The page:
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Doc Talk

Meet the real Bonnie and Clyde

Bonnie Parker and Clyde Barrow, pictured in 1933.
Bonnie Parker and Clyde Barrow, pictured in 1933.Jim Hounschell

Here’s an opportunity to compare a documentary and fictional feature version of the same event.

Arthur Penn’s “Bonnie and Clyde” (1967) dramatized the rise and fall of the bank-robbing couple whose Depression-era crime spree infuriated lawmen but delighted the public — especially those with little love for banks that were foreclosing on their homes and farms. Penn’s brilliant film was a formal and stylistic breakthrough for Hollywood, one the first of the masterpieces that led to the all-too-brief auteur heyday of the ’60s and ’70s. Starring Warren Beatty and Faye Dunaway, it focused on the power of self-generated myth, inspired by pop culture, which turns ugly when it collides with brute reality.


John Maggio’s PBS “American Experience” documentary “Bonnie & Clyde” (airing Tuesday at 9 p.m.) doesn’t try anything fancy; it’s a solidly conventional investigation featuring interviews with those with links to the two, and with cultural and historical experts along with archival footage, stills, newspaper clips, and a voice-over narration by Michael Murphy. What it lacks in style points it makes up for in information. That includes such illuminating facts as the circumstances of Clyde’s first homicide. While in prison he bashed in the brains of another con with a wrench. Some would say justifiably — the victim had been repeatedly raping him for two years. It also makes clear the depths of poverty from which the pair arose, photos of destitution reminiscent of those by Walker Evans. These suggest motives for their behavior more compelling than the impact of movies like “Little Caesar” (1931).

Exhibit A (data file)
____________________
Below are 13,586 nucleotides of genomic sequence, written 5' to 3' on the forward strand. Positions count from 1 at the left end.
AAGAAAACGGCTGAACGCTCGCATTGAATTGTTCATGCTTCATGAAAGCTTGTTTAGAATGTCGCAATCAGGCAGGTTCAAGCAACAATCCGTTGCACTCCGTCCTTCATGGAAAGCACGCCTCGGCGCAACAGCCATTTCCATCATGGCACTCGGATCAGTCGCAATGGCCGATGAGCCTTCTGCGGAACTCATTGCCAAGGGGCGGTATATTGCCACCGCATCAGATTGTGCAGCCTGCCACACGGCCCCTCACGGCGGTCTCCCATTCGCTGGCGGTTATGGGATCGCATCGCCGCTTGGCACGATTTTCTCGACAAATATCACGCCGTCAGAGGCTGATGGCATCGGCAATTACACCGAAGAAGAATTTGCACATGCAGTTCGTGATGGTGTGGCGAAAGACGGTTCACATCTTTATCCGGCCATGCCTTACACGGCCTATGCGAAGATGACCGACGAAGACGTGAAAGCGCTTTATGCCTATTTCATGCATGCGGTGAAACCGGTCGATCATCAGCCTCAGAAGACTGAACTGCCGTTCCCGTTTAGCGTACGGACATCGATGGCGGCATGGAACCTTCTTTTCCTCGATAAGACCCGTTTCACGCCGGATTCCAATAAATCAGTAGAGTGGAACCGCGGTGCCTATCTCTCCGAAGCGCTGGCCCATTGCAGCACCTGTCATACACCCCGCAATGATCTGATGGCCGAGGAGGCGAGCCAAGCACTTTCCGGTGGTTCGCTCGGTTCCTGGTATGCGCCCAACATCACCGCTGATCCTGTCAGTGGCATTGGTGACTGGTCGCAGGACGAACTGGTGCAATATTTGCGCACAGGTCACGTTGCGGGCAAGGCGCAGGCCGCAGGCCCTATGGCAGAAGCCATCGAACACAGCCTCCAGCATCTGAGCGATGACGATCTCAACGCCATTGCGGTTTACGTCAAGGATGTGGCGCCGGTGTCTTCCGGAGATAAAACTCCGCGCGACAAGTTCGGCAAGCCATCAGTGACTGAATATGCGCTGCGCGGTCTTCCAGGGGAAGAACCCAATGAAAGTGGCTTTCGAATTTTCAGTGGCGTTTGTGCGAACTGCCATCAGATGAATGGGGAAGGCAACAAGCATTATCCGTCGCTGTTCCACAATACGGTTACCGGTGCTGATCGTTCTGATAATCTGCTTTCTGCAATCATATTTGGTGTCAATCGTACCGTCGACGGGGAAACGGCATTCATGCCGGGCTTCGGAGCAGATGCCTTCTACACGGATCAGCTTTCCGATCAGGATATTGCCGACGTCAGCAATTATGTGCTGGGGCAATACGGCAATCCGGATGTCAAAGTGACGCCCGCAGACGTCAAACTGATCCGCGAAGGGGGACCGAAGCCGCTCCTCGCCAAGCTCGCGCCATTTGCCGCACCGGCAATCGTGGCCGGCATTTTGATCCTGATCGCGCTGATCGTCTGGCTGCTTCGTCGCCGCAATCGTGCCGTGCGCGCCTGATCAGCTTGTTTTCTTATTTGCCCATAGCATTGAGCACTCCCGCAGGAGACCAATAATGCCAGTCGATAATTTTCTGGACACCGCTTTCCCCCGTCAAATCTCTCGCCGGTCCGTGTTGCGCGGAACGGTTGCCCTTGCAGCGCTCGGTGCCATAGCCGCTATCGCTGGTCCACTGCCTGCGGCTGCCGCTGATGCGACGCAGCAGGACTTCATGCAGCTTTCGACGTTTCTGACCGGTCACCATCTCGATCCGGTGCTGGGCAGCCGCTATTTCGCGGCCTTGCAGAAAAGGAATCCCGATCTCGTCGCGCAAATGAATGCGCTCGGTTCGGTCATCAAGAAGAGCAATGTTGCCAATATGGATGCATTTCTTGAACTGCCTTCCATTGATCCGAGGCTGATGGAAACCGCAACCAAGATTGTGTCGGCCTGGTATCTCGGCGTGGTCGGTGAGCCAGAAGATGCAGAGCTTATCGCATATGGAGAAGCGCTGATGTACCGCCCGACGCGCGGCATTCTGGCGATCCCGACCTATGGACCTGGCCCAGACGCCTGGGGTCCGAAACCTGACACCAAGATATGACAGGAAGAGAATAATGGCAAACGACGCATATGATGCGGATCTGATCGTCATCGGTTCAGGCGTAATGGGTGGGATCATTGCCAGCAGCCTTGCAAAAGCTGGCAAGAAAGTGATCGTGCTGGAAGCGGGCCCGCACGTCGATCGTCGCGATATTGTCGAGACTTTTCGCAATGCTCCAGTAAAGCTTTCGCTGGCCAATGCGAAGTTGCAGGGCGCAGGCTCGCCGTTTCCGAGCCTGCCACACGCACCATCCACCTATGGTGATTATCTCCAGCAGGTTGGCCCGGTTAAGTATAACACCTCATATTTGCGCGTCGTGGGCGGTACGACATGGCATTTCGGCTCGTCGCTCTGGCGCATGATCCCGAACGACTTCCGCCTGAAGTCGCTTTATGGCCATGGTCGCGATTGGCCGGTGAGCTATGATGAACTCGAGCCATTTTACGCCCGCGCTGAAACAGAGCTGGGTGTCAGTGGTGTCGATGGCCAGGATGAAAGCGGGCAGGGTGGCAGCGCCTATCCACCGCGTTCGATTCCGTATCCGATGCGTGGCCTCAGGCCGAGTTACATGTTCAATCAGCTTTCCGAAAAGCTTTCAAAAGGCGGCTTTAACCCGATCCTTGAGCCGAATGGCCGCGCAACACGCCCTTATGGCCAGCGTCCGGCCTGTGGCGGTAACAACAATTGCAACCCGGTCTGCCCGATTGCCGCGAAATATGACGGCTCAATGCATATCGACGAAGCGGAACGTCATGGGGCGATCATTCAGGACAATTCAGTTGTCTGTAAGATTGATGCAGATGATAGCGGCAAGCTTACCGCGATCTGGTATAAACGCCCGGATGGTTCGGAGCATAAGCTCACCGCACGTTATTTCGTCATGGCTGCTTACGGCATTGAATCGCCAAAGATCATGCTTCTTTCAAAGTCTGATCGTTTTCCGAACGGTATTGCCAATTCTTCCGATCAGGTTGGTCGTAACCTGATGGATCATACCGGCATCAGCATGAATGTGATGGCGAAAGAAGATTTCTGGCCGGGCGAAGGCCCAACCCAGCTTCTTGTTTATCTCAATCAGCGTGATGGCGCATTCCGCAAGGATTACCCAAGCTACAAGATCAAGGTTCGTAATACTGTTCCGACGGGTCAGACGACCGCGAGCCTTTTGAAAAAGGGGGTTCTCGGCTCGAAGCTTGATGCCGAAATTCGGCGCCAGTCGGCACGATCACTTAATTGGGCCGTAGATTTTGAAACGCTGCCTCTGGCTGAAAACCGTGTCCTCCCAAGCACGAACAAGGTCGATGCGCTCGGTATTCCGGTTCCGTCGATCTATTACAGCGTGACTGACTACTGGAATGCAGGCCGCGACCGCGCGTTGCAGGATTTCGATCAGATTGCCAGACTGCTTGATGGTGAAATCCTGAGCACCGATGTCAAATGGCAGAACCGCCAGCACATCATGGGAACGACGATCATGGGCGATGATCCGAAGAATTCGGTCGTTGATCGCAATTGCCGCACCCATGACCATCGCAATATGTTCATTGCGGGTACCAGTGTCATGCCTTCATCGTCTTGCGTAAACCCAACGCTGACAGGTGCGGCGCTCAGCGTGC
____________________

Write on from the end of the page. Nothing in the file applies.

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True confessions

Autobiography may be the least reliable form of recording the truth, whether written down or filmed. Joe Gibbons, a veteran avant-garde filmmaker with a dry and subversive sense of humor, probes that disparity in quasi-documentaries about a character called Joe Gibbons, who may or may not be himself.


As it turns out, even fictitious or invented personae must bear responsibility for their actions. Just ask Bonnie and Clyde.

In “Spying” (1978), Gibbons indulges in the primary impulse behind all filmmaking — voyeurism — as he covertly records the activities of his neighbors as they garden, sunbathe, practice nude yoga, and, sometimes, look at him.

Fortunately no one called 911, and he’d didn’t have to explain, “Hey, officer, I’m not a peeping-tom, I’m an artist!”

Not this time.

In the more ominously titled “Confessions of a Sociopath” (2001), Gibbons takes a harder look at himself, pasting together bits and pieces of footage depicting him being destructive and committing crimes (punching blossoms in a patch of mums, among the lighter offenses), resorting to substance abuse (he sips a beer and says, “this helps me understand a little bit”), and engaging in extended therapy that probes the past to find the reason why he is the way he is.